The defendant also testified at the hearing. He admitted that he had missed the meetings. He claimed, however, that his job, which he had held for more than one and one-half years at the time of the hearing, required him to work six days a week and to travel from Massachusetts to Philadelphia, making it difficult for him to attend the meetings. He testified that he had met with a public defender, Dennis Harrigan, who had advised him to talk to Castillo about modifying the schedule. He had done so, and both Castillo and McCollough had told him that they would try to work something out.

Relying on the testimony given at the hearing, the trial court concluded that the defendant had violated the special condition of his probation by failing to report to the scheduled meetings. The court then conducted a sentencing phase hearing to determine whether the defendant's probation should be revoked.

Castillo testified at the sentencing phase hearing that, in her opinion, the defendant was not amenable to probation. Specifically, she stated that he was uncooperative and resistant; that he had an extensive criminal record, including prior convictions for assault, violations of probation, sale of narcotics, carrying a pistol without a permit, failure to appear, possession of narcotics, burglary and larceny; and that he had failed to meet the conditions of his current probation. In addition, Castillo testified that she had received a report that the defendant had assaulted his wife again, in September, 1998.5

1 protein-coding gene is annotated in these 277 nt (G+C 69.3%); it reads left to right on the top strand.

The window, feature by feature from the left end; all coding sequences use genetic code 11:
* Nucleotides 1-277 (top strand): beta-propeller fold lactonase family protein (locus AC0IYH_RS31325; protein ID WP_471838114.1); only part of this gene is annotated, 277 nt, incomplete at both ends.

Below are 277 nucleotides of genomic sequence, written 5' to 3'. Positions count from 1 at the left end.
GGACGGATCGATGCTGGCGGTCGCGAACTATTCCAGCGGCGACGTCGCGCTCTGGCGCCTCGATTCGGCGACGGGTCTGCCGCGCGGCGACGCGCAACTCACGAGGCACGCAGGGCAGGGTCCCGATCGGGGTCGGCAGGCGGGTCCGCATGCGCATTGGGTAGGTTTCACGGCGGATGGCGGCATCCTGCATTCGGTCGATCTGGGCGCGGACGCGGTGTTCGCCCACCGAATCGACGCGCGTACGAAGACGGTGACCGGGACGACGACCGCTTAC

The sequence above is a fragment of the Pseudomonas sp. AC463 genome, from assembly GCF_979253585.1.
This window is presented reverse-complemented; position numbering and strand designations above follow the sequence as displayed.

On the basis of this testimony, the trial court found that the defendant had violated his probation and ordered it revoked. The court further rendered judgment that the original sentence of two years imprisonment be carried out. The defendant appealed from the judgment to the Appellate Court, and we granted the defendant's motion to transfer the appeal to this court pursuant to Practice Book § 65-2.6 At oral argument before this court, the parties requested that they be allowed to file supplemental briefs on the question of whether a probation violation must be wilful. This court granted the request and ordered supplemental briefs on the following questions: "In a revocation of probation proceeding under General Statutes § 53a-32, must the state prove that the violation was `wilful?' If so, what is the definition of `wilful' in this context?"